NEW YORK TIMES: After Plea, Vick Is Given Suspension by the N.F.L. August 25, 2007 ``The National Football League suspended Michael Vick indefinitely without pay yesterday after he admitted in court papers that he paid for dogfighting bets and helped kill underperforming dogs. … In a telephone interview, Daniel C. Richman, a professor at Columbia University School of Law and a former assistant United States attorney, said of Vick’s plea agreement, `It could lead to an investigation that could go in an entirely different direction, and he could be used to testify in front of a grand jury investigating other matters.’’’ This story was picked up by The DayandSt. Paul Pioneer Pressamong other media outlets.
NEW YORK TIMES: As Woes Grow, Mortgage Ads Keep Up Pitch August 25, 2007 ``Wall Street may have soured on the mortgage business. But on television, radio and the Internet, the industry is as ebullient as ever. … ‘You do get an immediate positive feedback,’ said James E. Tierney, director of the national state attorneys general program at Columbia Law School in New York and a former attorney general. ‘But it’s hard to make it a sustainable success since there are so many lenders and ads.’’’ This story was picked up by The Tuscaloosa News among other media outlets.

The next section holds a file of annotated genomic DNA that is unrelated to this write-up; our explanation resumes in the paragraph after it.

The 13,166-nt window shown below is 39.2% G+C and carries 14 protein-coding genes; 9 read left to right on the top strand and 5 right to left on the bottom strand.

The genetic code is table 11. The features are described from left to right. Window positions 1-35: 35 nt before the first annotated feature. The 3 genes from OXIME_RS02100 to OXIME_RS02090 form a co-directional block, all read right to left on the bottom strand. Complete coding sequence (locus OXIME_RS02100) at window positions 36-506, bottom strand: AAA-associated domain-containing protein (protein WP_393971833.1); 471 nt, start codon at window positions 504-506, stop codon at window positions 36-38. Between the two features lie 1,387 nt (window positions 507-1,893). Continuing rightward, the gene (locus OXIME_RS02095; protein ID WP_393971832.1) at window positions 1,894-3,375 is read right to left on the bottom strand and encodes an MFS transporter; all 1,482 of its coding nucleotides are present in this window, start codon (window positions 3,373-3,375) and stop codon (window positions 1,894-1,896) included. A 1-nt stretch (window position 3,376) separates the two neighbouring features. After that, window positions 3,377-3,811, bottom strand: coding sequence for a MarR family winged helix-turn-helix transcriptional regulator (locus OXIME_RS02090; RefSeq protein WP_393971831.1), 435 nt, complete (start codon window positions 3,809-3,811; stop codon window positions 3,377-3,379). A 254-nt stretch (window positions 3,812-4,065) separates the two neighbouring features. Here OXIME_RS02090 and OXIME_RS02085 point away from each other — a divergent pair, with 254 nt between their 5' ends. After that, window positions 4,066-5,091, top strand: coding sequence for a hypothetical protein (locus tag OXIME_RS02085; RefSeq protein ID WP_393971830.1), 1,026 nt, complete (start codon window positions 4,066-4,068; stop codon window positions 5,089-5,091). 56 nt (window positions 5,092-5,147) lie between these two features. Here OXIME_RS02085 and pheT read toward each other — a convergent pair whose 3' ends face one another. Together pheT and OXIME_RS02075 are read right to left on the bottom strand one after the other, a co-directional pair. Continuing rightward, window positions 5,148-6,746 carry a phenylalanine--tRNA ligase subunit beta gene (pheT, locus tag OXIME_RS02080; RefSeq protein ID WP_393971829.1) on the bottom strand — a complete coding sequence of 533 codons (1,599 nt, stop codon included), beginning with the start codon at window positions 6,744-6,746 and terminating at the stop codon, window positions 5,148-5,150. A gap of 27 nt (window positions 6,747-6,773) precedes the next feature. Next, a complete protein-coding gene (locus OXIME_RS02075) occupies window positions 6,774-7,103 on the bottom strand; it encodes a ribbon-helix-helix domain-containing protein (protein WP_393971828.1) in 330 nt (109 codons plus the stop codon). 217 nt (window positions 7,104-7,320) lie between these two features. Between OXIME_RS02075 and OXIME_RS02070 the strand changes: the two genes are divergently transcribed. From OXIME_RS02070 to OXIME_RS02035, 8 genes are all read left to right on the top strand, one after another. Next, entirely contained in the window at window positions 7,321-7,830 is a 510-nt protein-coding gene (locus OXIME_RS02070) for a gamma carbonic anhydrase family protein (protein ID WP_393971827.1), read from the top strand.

NEWSWEEK: iHacked my iPhone August 25, 2007 ``Hackers around the world had one goal this summer: ‘unlock’ the iPhone and allow users to ditch AT&T's exclusive service contract. … ‘It's an exception that's never been tested’ in the courts, says Timothy Wu, a former telecomm lawyer and professor at Columbia Law School. ‘The copyright office wanted to say, 'This is for protecting DVDs, not to protect the cell-phone industry.'’’’
THE STRAITS TIMES (Singapore): Law Society Should Pay Clients of Errant Lawyers August 25, 2007 ``I read with concern the report, 'Another lawyer disappears overseas' (ST, Aug 22), in which 'a lawyer allegedly skipped town over the weekend with about $68, 000, suspected to have been stolen from a former client's account'. … Recently, the Columbia Law School released the results of a survey on the public perception of attorneys. …’